Of course, one of the greatest things about listening to The New Tigers is their ability to build their pop from within a realm of lo-fi noise, but then let the songs sprawl out into the great unknown.  Album opener “Clocks of Destruction” is one of two such tracks, building in momentum just near the minute mark, but fading into crafty noise, like Broken Social Scene would pull of when they were in a jamming mood.  It takes a special track to build on what could easily be a two minute pop song and still maintain interest throughout.  “Pocketful of Sand” is the other such track, but it takes just a bit longer to reach the vocals, but they’re so light that you’re likely to just see them as a floating piece of the inherent melody the band has built.  These two tracks alone make for a special listen, but this isn’t all the band wants to offer you.

“Transitions” is a much quieter offering from the band, providing listeners a moment of rest and relaxation as the song itself slowly prods along.  Softly the song meanders along, letting you know that this doesn’t always have to be a forceful trip to the noisy horizon; The New Tigers can win you over with a slow number as well. You can then jump right into the bubbly “Door on the Floor,” a more light-hearted bouncing track that resembles Pains of Being Pure at Heart during their quieter noise-pop days.  It’s great to offer sprawling tracks, but being able to contain yourself is a trait that not every band seems to possess, so its nice to see these guys exploring structure and length.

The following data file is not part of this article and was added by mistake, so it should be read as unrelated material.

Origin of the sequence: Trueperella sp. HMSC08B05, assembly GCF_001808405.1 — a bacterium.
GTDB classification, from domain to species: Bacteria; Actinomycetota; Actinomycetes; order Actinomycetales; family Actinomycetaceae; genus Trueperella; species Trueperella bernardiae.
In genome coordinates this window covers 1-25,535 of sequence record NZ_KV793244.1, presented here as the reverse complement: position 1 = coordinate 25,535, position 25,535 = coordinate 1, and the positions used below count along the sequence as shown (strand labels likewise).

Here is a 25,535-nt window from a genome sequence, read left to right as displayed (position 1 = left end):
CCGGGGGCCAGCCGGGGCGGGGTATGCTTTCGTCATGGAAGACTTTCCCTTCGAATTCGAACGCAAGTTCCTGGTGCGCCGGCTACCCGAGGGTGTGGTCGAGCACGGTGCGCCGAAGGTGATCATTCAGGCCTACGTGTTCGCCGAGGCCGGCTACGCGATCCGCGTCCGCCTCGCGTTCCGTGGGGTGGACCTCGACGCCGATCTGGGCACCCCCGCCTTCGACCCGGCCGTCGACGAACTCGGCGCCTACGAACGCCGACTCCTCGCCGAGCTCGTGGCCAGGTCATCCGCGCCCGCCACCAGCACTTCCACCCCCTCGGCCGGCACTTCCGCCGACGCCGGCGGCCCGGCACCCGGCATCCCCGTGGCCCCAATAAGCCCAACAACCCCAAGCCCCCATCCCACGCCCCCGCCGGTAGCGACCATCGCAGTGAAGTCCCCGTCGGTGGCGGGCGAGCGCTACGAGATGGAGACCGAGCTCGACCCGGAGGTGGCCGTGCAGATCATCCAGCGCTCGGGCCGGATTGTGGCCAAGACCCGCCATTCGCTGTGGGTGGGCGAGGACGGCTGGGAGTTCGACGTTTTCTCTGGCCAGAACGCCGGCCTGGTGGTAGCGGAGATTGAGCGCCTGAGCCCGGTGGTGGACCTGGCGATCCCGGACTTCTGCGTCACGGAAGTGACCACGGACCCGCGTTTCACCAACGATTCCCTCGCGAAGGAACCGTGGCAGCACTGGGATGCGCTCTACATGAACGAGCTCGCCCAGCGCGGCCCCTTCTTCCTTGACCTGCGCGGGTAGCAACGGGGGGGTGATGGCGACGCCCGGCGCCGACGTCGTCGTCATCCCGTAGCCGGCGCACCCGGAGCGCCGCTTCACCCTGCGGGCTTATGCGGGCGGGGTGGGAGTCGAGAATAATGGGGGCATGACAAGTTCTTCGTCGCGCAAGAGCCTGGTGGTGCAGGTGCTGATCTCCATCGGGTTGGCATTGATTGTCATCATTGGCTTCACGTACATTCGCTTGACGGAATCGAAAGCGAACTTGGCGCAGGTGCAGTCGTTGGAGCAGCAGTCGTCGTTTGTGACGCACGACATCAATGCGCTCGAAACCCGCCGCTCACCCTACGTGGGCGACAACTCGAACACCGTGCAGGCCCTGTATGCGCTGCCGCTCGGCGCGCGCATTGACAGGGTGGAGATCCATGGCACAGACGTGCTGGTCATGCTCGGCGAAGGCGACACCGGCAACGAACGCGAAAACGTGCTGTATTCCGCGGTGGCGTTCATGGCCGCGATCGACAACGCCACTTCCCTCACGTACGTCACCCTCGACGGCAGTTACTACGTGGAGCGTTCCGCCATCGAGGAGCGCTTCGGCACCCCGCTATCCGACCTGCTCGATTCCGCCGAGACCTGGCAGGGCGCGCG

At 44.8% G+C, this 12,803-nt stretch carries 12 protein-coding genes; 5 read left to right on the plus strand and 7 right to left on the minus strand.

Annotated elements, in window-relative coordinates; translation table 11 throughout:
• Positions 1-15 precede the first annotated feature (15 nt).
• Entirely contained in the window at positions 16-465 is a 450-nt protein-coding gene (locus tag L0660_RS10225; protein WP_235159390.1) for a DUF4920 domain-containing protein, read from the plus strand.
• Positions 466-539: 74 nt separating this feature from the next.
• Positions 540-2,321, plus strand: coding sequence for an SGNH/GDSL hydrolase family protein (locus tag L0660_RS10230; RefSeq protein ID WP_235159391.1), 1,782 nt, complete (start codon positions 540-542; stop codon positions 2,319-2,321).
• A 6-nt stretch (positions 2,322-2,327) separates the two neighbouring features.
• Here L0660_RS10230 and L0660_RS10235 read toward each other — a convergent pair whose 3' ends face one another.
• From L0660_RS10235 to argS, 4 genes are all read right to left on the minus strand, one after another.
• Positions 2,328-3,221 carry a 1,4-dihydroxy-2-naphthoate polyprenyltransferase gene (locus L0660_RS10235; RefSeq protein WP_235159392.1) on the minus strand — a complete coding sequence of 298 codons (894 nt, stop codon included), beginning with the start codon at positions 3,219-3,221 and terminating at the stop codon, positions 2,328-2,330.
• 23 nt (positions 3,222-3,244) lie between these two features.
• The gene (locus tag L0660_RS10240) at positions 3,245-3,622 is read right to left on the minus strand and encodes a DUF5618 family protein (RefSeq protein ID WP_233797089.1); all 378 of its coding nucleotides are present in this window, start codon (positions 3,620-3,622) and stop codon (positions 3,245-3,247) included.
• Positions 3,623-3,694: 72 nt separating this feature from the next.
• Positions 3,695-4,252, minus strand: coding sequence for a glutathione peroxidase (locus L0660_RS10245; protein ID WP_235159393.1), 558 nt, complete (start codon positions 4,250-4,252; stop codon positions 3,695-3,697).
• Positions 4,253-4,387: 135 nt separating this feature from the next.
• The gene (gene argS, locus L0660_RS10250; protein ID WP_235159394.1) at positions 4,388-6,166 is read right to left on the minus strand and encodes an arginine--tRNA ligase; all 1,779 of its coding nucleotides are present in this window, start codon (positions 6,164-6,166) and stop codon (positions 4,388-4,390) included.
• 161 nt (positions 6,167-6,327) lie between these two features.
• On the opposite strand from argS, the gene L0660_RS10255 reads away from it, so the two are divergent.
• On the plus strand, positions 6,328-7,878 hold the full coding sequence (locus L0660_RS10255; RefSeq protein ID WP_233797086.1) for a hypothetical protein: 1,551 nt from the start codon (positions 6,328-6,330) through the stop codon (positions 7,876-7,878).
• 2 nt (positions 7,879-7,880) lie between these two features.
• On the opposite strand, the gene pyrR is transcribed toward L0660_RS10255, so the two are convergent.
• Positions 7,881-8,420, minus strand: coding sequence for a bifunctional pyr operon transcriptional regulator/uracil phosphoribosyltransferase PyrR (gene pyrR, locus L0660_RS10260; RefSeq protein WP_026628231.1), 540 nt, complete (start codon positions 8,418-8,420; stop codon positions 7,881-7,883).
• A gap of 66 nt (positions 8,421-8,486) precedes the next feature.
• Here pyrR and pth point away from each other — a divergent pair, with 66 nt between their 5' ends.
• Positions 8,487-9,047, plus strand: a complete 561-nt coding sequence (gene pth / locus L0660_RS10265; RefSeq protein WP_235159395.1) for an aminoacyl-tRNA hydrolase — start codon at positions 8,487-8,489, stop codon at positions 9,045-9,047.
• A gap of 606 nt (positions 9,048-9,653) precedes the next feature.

Perhaps one of the secret gems on The New Tigers lives near the end; it’s called “Velvet Jam.” The more I listen to this track, the more I seem to absorb, pulling me further into the song itself.  There’s bits of jangling guitar, ramshackle drumming, and wispy vocals of the softer sort, carrying the melody along perfectly.  Personally, I like the touch of the knifing guitar line that cuts in and out during what seems like the chorus, just before the jangle kicks back into the track.  It’s the sort of song that begs you to listen over and over again.

It’s interesting when listening to The New Tigers how much they sound like a lot of the American bands we all adore, yet at the same time, they’re able to add their own little pieces, allowing the record to sound vibrant and refreshing. Just one listen to the self-titled record will surely not be enough, as you’ll have to go back again, just to check if it’s as wonderful as it sounded.  I got news for you: it is.

[audio:http://austintownhall.com/wp-content/uploads/2011/11/05-Pocketful-Of-Sand.mp3]

Download: The New Tigers – Pocketful Of Sand [MP3]

The New Tigers is out now on Soliti Music.